One of the unresolved debates of the communications revolution is whether the increasing amount and intensity of violence in the popular culture both fosters violence in real life and numbs us to its presence. How gruesomely ironic, then, that accused Aurora, Colo., gunman James Holmes chose a midnight showing of “The Dark Knight Rises” for his shooting spree.
“But the biggest surprise of all,” movie critic Jenny McCartney wrote of the second-in-the-trilogy “The Dark Knight” in 2008, was “the sustained level of intensely sadistic brutality throughout the film.” The other two films are no less brutal, and they are but a small part of violence in entertainment that assaults us every day. Our children especially are exposed to escalating levels of violence in everything.
Most people probably expected the National Collegiate Athletic Association to hit Penn State with harsh penalties for the disgraceful ongoing cover-up of assistant football coach Jerry Sandusky’s sexual assaults on children. But many were undoubtedly shocked at just how tough the NCAA was.
It wasn’t the death penalty – outright suspension of football – but Penn State got the most severe punishment in NCAA history: a $60 million fine, voidance of its football victories for the past 14 seasons, banishment from postseason bowl games for four years, reduction of player scholarships from 25 to 15. The disgrace of once-revered football coach Joe Paterno that began with his firing was completed with the nullification of wins. The late coach went from all-time winningest to a mere 12th on the all-time list.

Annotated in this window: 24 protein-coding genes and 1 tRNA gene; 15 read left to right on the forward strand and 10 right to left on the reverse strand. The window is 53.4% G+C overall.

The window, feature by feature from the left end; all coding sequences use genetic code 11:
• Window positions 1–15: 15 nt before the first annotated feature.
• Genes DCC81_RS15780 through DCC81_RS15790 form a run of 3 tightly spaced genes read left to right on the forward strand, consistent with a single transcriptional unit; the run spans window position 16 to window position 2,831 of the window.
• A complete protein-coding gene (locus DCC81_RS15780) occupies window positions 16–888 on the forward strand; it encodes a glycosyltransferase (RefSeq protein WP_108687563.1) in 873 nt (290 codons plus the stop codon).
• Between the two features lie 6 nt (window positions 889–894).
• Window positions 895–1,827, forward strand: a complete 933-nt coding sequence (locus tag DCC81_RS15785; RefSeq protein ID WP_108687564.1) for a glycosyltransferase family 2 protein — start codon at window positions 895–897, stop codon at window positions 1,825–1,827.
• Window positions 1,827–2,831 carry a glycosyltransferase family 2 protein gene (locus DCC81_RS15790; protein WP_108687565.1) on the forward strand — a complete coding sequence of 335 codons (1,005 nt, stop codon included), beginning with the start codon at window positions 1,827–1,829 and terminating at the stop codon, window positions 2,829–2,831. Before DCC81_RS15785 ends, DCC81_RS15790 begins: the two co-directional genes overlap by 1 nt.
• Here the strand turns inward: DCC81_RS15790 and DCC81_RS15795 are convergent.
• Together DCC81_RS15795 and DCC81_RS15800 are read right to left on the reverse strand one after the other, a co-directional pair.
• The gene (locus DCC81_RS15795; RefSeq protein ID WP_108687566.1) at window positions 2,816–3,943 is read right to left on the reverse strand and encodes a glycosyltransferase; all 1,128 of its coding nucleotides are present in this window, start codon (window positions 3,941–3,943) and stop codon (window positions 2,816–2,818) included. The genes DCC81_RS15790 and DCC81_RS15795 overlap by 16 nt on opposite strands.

When confronted with horrific violence like that in last week’s Aurora, Colo., massacre, there are two realities we can’t quite get around.
One is that the Second Amendment is not going away; gun-control advocates might not like it, but the right to keep and bear arms is part of the fabric of our country. The second is public safety demands that some people, such as convicted felons and the violently mentally ill, simply should not have guns.
Accepting those two realities in turn gives us a dual dilemma: 1. How do we keep guns away from those who shouldn’t have them without infringing on the rights of other gun owners, the vast majority of whom commit no crimes with them? 2. How do we keep guns out of the hands of some mentally ill people without infringing on the rights of all them?
The Indiana Supreme Court has given Adams County resident Robert Clark Jr. permission to sue his father for driving into him and injuring his leg severely. No big deal, right? Can’t anybody sue anybody for anything?
But Indiana has a bad law most states have already gotten rid of called the “guest statute,” which holds that the operator of a car is not liable for injuries to nonpaying passengers (such as family members or hitchhikers) unless the accident was the result of “wanton or willful misconduct.” The Supreme Court got around the statute by noting it covers persons “in or upon” motor vehicles. Since Clark had gotten out of his father’s car, the law clearly doesn’t apply.
That was a neat trick, the kind employed by courts in other states who wanted to finesse their way around bad statutes.
If feuding Indiana House Democrats depose minority leader Pat Bauer as caucus chairman, Hoosiers will lose something: the ability to frequently observe the spectacle of the state’s worst toupee. But they might gain something more valuable: a healthier statewide Democratic Party and a more thoughtful, better functioning legislature.
Republicans have been understandably delighted. They completely dominate the governor’s office and both the House and Senate. Democrats have been powerless to do anything except for a walkout that briefly denied them a quorum. Now the impotence has degenerated into bitter, dysfunctional confusion. An intraparty slugfest three months before the election might destroy the party completely.
But the GOP might want to moderate its glee.